25% of millennials think human-robot relationships will soon become the norm - study

25% of millennials think human-robot relationships will soon become the norm - study
With robots being tipped as a cure for loneliness, new research suggests that some millennials haven’t ruled out the possibility of an AI romance in the future.

A study of 12,000 people by French advertising firm Havas has revealed that human-robot relations could become ever more cozy in the years to come, with some 25 percent of people aged between 18-34 believing that it’ll be normal for humans and robots to develop deep friendships, or even fall in love.

READ MORE: Sex robots could provide therapy and treat loneliness in care homes

The results were published in Havas’s latest Prosumer Report, which explores the impact of emerging technologies on humanity. The questionnaire involved participants from 32 nations, including Russia, the US and Japan – but whether that results in a dystopian world filled with creepy robot partners remains to be seen.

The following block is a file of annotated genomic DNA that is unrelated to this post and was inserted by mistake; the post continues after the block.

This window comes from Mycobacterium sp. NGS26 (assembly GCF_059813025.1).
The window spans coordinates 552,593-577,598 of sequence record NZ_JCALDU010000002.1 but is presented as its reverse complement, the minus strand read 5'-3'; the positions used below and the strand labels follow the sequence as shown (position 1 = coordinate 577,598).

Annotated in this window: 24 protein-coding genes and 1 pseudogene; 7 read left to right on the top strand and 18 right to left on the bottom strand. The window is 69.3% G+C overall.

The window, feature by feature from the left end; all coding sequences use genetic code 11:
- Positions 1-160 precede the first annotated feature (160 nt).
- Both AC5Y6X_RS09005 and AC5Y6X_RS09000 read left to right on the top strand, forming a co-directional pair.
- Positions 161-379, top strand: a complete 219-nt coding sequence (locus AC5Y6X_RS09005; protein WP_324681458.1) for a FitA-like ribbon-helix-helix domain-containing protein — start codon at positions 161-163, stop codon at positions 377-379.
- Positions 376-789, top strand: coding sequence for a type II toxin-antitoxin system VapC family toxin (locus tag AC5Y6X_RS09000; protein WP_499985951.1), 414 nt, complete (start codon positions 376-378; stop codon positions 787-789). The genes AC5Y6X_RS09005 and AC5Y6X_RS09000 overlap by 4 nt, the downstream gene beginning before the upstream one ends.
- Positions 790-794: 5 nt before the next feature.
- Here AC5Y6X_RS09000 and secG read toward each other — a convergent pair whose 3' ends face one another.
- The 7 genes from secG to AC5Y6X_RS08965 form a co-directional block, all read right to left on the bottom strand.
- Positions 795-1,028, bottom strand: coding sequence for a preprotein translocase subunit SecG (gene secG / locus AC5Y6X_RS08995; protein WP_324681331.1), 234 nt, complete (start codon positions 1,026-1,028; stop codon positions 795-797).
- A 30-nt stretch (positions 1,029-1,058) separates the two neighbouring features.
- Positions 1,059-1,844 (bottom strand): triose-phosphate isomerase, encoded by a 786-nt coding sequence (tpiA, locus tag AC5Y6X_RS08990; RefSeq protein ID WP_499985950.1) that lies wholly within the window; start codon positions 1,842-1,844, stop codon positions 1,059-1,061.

One of the top fears stated by participants is the erosion of privacy. “Around two-thirds of the global sample believe we are headed toward a time when it will be impossible to keep our personal data secure,” the report states.

Perhaps linked to potential robot romance is the idea that real-life human interactions are being weakened or broken by technologies like smartphones and social media. Around 8,000 people in the Havas report agreed with the statement: “Modern technology is weakening human bonds,” the report says, suggesting that people are becoming more preoccupied with the digital world.

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The bizarre sex doll industry has provided some insight into what a relationship between a person and a life-like android might look like, although the existence of the devices has divided opinion. Earlier this year the Foundation for Responsible Robotics (FRR) said the roll out of sex robots by manufacturers meant governments should now act to regulate the trade.

“They are being proposed for the elderly in care homes, which I think is controversial. If you have severe Alzheimer’s you can’t really tell the difference,” Professor Noel Sharkey of the FRR said in July. “We need to think about as a society what we want to do about it.”

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